Vermeer wins 51st PGA Pro title at Bayonet

Ryan Vermeer of Omaha, Neb., captured the 51st PGA Professional Championship by two strokes over Sean McCarty of Solon, Iowa, and Bob Sowards of Dublin, Ohio, on the Bayonet Course in Seaside.

Vermeer, PGA Director of Instruction at Happy Hollow Club in Omaha, birdied the last hole to became the first pro from Nebraska to claim the title, posting a score of 70-70-70-73—283, 5-under-par.

Sowards, the 2004 PGA Professional champion, finished at 72-72-72-69—285, and McCarty wound up at 71-73-73-68—285.

“I haven’t won a lot of golf tournaments in my life, about seven in college, but nothing like this,” said the 40-year-old Vermeer, who was a two-time All-American at the University of Kansas.

“To do it in front of cameras and what goes with it, and I’ve never won this much money. It’s a life-changing thing. I’ve known that I had enough game to win an event like this. To come out and do it is pretty awesome.”

The top 20 finishers qualified for the 100th PGA Championship on Aug. 9-12, at Bellerive Country Club in St. Louis.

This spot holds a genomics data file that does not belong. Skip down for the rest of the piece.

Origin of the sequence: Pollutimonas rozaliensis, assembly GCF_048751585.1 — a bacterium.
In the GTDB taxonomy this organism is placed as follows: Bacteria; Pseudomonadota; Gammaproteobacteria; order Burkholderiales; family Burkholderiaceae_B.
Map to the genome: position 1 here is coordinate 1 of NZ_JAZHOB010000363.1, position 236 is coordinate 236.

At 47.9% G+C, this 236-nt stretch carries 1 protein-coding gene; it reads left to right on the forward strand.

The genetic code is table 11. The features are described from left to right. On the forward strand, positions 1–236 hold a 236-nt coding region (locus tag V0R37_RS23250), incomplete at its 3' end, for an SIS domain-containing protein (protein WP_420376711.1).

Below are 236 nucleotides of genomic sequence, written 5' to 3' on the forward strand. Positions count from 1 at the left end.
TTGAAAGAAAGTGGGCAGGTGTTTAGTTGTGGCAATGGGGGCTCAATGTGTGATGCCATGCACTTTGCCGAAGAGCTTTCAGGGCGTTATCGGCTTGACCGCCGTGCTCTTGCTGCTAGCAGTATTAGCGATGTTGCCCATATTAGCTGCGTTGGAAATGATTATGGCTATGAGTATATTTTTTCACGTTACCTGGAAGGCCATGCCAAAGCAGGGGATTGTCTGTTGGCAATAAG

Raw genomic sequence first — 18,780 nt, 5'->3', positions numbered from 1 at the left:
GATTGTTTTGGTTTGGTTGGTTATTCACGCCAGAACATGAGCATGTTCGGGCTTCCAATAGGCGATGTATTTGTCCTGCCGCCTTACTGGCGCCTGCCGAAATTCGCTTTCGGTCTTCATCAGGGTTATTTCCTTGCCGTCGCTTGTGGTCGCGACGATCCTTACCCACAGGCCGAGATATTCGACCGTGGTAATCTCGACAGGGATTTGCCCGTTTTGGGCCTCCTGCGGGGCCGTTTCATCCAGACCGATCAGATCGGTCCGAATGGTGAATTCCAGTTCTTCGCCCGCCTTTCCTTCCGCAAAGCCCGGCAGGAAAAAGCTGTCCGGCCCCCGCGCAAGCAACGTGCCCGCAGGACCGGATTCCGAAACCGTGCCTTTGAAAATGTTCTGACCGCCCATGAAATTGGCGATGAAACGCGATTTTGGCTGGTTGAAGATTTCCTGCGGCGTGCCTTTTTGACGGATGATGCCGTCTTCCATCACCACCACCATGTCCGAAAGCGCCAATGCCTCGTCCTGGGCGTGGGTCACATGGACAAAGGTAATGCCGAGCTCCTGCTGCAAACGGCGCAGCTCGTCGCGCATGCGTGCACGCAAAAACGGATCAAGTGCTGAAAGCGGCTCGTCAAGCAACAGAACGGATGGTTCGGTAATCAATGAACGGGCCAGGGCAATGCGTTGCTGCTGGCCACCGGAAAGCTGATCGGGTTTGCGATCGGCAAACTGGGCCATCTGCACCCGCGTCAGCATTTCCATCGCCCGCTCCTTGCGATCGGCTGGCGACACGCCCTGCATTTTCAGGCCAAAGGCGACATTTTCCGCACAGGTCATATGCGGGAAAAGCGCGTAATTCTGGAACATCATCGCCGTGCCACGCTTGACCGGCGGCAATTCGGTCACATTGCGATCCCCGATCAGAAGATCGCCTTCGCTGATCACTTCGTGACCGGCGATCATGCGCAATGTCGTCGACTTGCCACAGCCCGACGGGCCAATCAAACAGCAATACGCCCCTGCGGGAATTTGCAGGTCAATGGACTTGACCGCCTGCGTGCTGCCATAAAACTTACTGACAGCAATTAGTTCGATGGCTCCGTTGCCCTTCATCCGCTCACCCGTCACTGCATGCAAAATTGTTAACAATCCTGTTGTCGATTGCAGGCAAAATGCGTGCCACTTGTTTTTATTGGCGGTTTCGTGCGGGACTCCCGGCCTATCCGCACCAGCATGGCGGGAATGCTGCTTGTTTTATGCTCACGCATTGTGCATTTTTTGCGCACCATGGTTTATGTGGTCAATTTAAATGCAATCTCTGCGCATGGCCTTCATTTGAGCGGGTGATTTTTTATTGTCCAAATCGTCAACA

Jason Schmuhl of Windsor, who has won three Northern California PGA events this year, was the highest finisher from the Golden State with a score of 76-71-68-72—287 to wind up in a tie for fifth with David Muttitt of Albuquerque, N.M., who totaled 73-74-70-70—287.

Jaysen Hansen of Solon, Ohio, shot 68-76-73-71—288 to tie for sixth with Matt Dobyns of Glen Head, N.Y., who finished at 73-71-71-73—288 and Johan Kok of Nashville, Tenn., who wound up at 71-72-71-74—288.

Brian Smock of Coronado, who last month won the Southern California PGA Stroke Play Classic, was the second California qualifier with a score of 77-70-72-70—289 to tie for ninth with Marty Jertson of Phoenix, who shot 75-72-74-68—289, and Ben Kern of Abi1ene, Texas, who came in at 74-74-68-73—289.

The third Californian to qualify was Michael Block of Aliso Viejo, the 2014 PGA Professional champion, who tied for 16th with a score 76-72-66-77—291. Then he survived a 2½-hour, seven-hole playoff, with nine players battling for the five remaining spots before finishing in near darkness.

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